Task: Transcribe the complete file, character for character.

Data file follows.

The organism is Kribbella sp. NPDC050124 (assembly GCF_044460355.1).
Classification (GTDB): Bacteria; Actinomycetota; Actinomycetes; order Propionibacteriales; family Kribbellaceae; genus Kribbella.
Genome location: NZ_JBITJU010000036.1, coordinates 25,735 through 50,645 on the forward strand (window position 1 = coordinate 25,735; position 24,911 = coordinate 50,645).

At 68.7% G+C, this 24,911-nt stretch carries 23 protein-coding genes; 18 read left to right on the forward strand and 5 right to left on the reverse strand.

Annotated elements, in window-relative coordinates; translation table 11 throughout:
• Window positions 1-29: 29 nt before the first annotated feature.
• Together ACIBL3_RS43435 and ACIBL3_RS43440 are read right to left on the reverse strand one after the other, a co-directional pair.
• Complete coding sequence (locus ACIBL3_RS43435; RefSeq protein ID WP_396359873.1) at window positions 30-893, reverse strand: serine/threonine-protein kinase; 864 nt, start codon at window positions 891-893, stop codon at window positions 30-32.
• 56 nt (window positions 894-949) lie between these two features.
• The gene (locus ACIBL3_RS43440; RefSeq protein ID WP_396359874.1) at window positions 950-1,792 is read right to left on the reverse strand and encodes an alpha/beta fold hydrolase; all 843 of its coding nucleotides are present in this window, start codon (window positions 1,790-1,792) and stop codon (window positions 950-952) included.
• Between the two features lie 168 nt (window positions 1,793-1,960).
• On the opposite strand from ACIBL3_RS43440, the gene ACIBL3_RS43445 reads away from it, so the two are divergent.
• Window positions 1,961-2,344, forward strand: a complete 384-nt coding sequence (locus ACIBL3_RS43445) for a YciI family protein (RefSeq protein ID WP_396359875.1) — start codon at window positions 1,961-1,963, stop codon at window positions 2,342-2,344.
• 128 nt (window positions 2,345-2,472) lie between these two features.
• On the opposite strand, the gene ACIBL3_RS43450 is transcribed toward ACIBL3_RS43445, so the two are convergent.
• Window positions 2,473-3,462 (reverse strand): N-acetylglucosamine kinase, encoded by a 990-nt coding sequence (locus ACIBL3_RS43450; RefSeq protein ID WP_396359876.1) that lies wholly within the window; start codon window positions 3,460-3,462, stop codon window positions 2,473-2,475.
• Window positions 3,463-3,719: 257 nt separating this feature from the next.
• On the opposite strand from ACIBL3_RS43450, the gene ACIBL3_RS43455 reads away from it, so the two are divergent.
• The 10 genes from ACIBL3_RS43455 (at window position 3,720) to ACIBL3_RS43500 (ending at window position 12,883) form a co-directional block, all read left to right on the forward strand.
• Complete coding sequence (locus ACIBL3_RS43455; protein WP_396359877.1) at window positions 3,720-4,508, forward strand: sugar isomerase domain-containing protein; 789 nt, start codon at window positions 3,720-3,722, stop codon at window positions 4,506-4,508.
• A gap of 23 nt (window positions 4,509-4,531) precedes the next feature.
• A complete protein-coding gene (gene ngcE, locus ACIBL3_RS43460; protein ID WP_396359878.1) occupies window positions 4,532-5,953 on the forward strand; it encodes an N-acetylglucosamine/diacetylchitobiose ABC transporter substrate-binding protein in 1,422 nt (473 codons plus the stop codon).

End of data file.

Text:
The organism is Kribbella sp. NPDC050124 (assembly GCF_044460355.1).
Classification (GTDB): Bacteria; Actinomycetota; Actinomycetes; order Propionibacteriales; family Kribbellaceae; genus Kribbella.
Genome location: NZ_JBITJU010000036.1, coordinates 25,735 through 50,645 on the forward strand (window position 1 = coordinate 25,735; position 24,911 = coordinate 50,645).

At 68.7% G+C, this 24,911-nt stretch carries 23 protein-coding genes; 18 read left to right on the forward strand and 5 right to left on the reverse strand.

Annotated elements, in window-relative coordinates; translation table 11 throughout:
• Window positions 1-29: 29 nt before the first annotated feature.
• Together ACIBL3_RS43435 and ACIBL3_RS43440 are read right to left on the reverse strand one after the other, a co-directional pair.
• Complete coding sequence (locus ACIBL3_RS43435; RefSeq protein ID WP_396359873.1) at window positions 30-893, reverse strand: serine/threonine-protein kinase; 864 nt, start codon at window positions 891-893, stop codon at window positions 30-32.
• 56 nt (window positions 894-949) lie between these two features.
• The gene (locus ACIBL3_RS43440; RefSeq protein ID WP_396359874.1) at window positions 950-1,792 is read right to left on the reverse strand and encodes an alpha/beta fold hydrolase; all 843 of its coding nucleotides are present in this window, start codon (window positions 1,790-1,792) and stop codon (window positions 950-952) included.
• Between the two features lie 168 nt (window positions 1,793-1,960).
• On the opposite strand from ACIBL3_RS43440, the gene ACIBL3_RS43445 reads away from it, so the two are divergent.
• Window positions 1,961-2,344, forward strand: a complete 384-nt coding sequence (locus ACIBL3_RS43445) for a YciI family protein (RefSeq protein ID WP_396359875.1) — start codon at window positions 1,961-1,963, stop codon at window positions 2,342-2,344.
• 128 nt (window positions 2,345-2,472) lie between these two features.
• On the opposite strand, the gene ACIBL3_RS43450 is transcribed toward ACIBL3_RS43445, so the two are convergent.
• Window positions 2,473-3,462 (reverse strand): N-acetylglucosamine kinase, encoded by a 990-nt coding sequence (locus ACIBL3_RS43450; RefSeq protein ID WP_396359876.1) that lies wholly within the window; start codon window positions 3,460-3,462, stop codon window positions 2,473-2,475.
• Window positions 3,463-3,719: 257 nt separating this feature from the next.
• On the opposite strand from ACIBL3_RS43450, the gene ACIBL3_RS43455 reads away from it, so the two are divergent.
• The 10 genes from ACIBL3_RS43455 (at window position 3,720) to ACIBL3_RS43500 (ending at window position 12,883) form a co-directional block, all read left to right on the forward strand.
• Complete coding sequence (locus ACIBL3_RS43455; protein WP_396359877.1) at window positions 3,720-4,508, forward strand: sugar isomerase domain-containing protein; 789 nt, start codon at window positions 3,720-3,722, stop codon at window positions 4,506-4,508.
• A gap of 23 nt (window positions 4,509-4,531) precedes the next feature.
• A complete protein-coding gene (gene ngcE, locus ACIBL3_RS43460; protein ID WP_396359878.1) occupies window positions 4,532-5,953 on the forward strand; it encodes an N-acetylglucosamine/diacetylchitobiose ABC transporter substrate-binding protein in 1,422 nt (473 codons plus the stop codon).